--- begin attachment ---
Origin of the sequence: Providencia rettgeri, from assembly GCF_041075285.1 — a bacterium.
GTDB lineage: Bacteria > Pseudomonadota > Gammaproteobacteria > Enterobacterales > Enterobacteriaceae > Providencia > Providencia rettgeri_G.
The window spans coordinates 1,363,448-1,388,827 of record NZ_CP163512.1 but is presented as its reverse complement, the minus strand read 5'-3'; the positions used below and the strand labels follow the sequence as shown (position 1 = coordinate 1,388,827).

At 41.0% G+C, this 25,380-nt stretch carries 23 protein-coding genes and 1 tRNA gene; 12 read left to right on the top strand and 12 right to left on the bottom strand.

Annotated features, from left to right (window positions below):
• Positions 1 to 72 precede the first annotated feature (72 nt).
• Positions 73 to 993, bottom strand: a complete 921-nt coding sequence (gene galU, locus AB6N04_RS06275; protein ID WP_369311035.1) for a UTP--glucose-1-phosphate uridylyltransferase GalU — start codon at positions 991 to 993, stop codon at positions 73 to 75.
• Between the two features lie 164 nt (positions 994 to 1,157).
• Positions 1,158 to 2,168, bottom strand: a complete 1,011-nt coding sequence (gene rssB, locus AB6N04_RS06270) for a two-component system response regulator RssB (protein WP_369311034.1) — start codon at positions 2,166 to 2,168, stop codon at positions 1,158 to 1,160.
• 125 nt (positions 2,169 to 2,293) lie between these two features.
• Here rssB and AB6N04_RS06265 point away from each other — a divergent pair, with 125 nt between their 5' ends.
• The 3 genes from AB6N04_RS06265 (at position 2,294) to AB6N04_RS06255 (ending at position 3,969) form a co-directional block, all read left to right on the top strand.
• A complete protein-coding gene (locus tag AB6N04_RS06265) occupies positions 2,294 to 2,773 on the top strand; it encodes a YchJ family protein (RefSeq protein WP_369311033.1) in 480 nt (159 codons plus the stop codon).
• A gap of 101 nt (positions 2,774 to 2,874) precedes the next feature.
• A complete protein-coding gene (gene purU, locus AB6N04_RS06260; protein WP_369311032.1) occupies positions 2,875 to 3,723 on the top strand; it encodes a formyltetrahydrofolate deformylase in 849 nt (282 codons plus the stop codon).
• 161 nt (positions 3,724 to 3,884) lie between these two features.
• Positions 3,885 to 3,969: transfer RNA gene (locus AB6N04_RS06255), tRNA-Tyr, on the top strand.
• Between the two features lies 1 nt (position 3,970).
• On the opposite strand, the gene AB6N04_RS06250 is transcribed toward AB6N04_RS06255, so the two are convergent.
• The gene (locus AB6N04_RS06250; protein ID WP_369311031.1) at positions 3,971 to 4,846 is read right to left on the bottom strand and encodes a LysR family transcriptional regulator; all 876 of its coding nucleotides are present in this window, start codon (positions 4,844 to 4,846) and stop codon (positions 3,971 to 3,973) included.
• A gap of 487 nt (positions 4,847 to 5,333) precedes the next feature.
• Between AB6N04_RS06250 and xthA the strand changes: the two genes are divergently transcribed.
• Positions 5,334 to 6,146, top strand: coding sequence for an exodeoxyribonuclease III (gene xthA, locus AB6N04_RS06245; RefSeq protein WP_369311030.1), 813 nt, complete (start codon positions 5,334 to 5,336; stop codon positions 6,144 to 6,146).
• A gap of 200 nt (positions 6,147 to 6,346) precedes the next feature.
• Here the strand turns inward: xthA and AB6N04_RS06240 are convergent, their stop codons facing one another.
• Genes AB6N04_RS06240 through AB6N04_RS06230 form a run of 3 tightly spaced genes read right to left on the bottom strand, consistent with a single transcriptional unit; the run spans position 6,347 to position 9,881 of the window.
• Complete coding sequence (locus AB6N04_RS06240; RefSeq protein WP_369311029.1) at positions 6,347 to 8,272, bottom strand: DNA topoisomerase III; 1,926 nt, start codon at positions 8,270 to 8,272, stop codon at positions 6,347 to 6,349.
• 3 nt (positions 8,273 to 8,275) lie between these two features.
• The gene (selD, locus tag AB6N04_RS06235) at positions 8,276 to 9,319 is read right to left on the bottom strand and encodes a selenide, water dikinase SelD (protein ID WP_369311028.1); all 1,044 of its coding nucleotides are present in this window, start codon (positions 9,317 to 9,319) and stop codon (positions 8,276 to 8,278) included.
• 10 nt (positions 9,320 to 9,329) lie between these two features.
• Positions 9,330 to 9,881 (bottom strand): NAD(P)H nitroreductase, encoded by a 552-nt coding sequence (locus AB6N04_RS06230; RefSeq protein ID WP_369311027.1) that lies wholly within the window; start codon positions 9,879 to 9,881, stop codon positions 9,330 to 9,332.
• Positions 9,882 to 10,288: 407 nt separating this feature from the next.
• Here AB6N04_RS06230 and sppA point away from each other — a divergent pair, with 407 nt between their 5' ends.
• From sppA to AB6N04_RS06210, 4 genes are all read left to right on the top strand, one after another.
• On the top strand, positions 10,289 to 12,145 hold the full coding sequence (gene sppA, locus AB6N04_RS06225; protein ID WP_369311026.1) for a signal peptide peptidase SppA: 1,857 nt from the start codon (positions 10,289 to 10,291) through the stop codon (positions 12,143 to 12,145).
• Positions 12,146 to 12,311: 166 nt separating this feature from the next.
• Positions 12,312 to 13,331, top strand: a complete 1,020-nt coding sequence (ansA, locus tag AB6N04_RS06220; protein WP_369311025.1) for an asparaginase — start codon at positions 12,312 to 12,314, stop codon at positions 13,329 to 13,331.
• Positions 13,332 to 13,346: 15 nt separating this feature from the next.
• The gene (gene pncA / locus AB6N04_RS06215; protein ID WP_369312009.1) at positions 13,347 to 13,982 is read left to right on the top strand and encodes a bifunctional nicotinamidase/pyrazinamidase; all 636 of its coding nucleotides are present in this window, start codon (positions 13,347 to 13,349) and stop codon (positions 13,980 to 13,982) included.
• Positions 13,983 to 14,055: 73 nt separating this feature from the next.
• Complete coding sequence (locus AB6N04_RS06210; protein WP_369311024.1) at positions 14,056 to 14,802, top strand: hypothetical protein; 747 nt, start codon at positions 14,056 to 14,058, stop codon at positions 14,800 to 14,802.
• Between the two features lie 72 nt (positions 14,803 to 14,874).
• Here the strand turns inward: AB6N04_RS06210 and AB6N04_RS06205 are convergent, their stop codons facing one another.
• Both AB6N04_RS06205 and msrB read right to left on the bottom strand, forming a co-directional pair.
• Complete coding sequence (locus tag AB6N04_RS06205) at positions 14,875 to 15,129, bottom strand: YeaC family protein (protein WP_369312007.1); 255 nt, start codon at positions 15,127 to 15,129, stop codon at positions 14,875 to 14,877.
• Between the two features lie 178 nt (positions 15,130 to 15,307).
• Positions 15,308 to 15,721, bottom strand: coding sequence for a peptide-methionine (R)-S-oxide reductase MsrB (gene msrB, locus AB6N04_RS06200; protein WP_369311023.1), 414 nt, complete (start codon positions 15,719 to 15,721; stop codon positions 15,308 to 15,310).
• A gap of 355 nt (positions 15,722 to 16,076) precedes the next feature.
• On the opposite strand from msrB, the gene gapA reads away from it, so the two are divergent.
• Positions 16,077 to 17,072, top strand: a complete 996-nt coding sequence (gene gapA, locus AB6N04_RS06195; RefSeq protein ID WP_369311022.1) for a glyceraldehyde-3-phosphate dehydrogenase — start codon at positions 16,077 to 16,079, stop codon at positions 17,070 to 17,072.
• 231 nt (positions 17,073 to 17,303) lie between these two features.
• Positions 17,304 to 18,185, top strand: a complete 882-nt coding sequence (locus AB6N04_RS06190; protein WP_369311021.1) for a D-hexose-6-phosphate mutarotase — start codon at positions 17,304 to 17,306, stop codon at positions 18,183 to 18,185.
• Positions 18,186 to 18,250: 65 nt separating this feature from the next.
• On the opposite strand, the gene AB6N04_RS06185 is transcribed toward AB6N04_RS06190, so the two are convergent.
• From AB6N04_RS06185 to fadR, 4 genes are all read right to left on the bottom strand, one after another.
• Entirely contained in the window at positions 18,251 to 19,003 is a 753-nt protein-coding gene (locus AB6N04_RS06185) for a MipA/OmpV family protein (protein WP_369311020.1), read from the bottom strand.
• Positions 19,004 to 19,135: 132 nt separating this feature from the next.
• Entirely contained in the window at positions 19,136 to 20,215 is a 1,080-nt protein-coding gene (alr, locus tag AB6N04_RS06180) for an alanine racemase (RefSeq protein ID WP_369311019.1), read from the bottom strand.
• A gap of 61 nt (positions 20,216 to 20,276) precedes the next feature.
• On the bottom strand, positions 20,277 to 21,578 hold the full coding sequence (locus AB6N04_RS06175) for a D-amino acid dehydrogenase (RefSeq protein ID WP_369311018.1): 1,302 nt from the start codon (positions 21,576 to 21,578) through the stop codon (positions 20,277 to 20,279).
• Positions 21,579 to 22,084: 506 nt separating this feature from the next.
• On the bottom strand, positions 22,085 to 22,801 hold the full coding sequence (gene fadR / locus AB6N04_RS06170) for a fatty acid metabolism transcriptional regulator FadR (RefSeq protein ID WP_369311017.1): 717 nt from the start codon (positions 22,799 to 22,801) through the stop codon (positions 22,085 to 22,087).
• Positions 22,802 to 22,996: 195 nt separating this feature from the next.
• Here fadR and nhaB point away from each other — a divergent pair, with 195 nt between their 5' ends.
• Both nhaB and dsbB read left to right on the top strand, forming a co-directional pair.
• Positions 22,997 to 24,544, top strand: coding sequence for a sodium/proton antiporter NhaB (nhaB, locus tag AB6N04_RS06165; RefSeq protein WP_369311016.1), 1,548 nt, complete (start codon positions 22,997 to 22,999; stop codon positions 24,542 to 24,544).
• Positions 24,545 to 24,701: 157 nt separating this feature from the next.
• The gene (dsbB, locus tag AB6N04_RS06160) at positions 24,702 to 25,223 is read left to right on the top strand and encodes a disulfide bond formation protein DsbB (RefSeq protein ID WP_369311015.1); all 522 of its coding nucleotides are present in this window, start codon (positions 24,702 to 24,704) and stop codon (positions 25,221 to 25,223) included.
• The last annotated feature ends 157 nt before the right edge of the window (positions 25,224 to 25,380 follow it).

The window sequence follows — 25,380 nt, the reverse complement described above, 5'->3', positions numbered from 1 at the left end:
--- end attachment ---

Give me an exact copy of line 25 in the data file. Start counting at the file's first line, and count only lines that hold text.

• Here the strand turns inward: xthA and AB6N04_RS06240 are convergent, their stop codons facing one another.